IT leaders within large enterprises are investing heavily in cloud-based analytics technologies for obvious reasons—flexibility, time to value, access to innovation, data gravity and more. We hear the mantra use “the right tool for the right job” at nearly every cloud technology conference, with IT leaders pushing their teams to build data pipelines that utilize the tools best suited for each type of analytics workload. This often drives cost and operational efficiency. However, it remains at odds with another growing trend in the industry, providing self-service support for analysts and data scientists who want to utilize the toolset that they are already familiar with. The good news is that a few cloud analytics vendors are already addressing these considerations effectively, and far exceeding expectations of what a “cloud analytics” vendor can offer.

Let’s discuss how.

Until recently, cloud analytics vendors either offered relational database solutions or advanced analytics/machine learning solutions. Gone are the days of IT leaders investing in separate point-solutions for reporting, predictive and prescriptive analytics, and machine learning. Large enterprises should expect their cloud analytics vendor to deliver capabilities that go way beyond SQL in a powerful database. The leading solutions are providing the capabilities for:
 
  1. Data integration, with support for multiple data sets from across the entire organization. This requires streaming in from cloud data pipelines (think Kinesis and Lambda) as well as reaching out to a variety of data stores and transactional databases and joining them in a single query.
  2. Machine Learning, with powerful analytic functions and engines built directly into the database.
  3. The tools and languages that analysts and scientists in your organization already use. You should expect to be able to point your Jupiter Notebook directly at the database and run R or Python against data already in the database.
This is particularly important in the cloud, where the prevalence of streaming data pipelines and cheap, scalable storage options mean the vendors need to get on board. Fortunately, enterprises using Teradata Vantage in the cloud can already take advantage of these capabilities. This allows large enterprises to get actionable answers, faster.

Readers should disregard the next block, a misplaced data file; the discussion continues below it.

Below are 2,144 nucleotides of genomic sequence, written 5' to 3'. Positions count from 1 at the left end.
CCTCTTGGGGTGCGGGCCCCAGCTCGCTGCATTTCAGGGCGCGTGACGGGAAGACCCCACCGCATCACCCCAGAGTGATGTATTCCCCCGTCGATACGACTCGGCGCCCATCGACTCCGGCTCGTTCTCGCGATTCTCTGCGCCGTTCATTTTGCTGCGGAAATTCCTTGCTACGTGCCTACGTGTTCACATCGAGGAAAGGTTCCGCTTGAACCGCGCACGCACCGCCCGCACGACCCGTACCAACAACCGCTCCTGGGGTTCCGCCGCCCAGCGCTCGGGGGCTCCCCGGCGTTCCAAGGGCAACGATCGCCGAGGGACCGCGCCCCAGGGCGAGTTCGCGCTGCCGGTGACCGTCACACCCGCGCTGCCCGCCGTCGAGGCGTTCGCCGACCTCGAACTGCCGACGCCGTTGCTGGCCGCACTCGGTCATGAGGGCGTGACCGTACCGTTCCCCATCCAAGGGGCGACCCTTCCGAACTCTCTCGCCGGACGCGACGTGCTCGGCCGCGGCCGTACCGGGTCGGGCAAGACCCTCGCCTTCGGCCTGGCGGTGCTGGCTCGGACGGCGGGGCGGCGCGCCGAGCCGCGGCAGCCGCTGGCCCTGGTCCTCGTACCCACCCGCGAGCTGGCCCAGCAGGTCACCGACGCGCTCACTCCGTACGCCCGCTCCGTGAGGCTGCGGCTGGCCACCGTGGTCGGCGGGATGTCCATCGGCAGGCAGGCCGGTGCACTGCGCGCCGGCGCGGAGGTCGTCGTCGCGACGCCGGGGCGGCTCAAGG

Fortunately, enterprises using Teradata Vantage in the cloud can already take advantage of these capabilities. This allows large enterprises to get actionable answers, faster.
Let’s use data science teams working primarily in R as an example. Until recently, running an analysis against data that included both customer records residing in a data warehouse, as well as clickstream data residing in a cloud storage solution, meant that they’d have to first to run painful exports or ETL jobs to move this data over to R before they could get started.

With cloud solutions such as Teradata Vantage, data scientists can point R Studio directly to Teradata and access both. Not only can they execute their R code against the customer record in Teradata, but also reach out to low cost data stores to pull in clicksteam data and run advanced analytics against both these datasets joined in real time. Further, they can kick off machine learning processes that execute efficiently by leveraging Teradata’s powerful architecture.

This integration of data across a variety of platforms – whether it be cloud data storage, low cost data stores, or transactional databases – coupled with machine learning and advanced analytics functions give businesses a competitive edge by enabling them to leverage all of the relevant data, all of the time – accelerating time to business-critical insights and answers.
Scott Dykstra

As Director of Teradata's Cloud Solutions, Scott Dykstra is responsible for a team of architects that design and deploy analytic environments in the Cloud for Teradata's customers across the Americas. His team also defines best practices for Cloud analytics and provides direction for product development from a field perspective. Scott is a results-oriented technology executive that led Teradata's transformation in the Cloud, and continues to set strategy and market positioning today.
 

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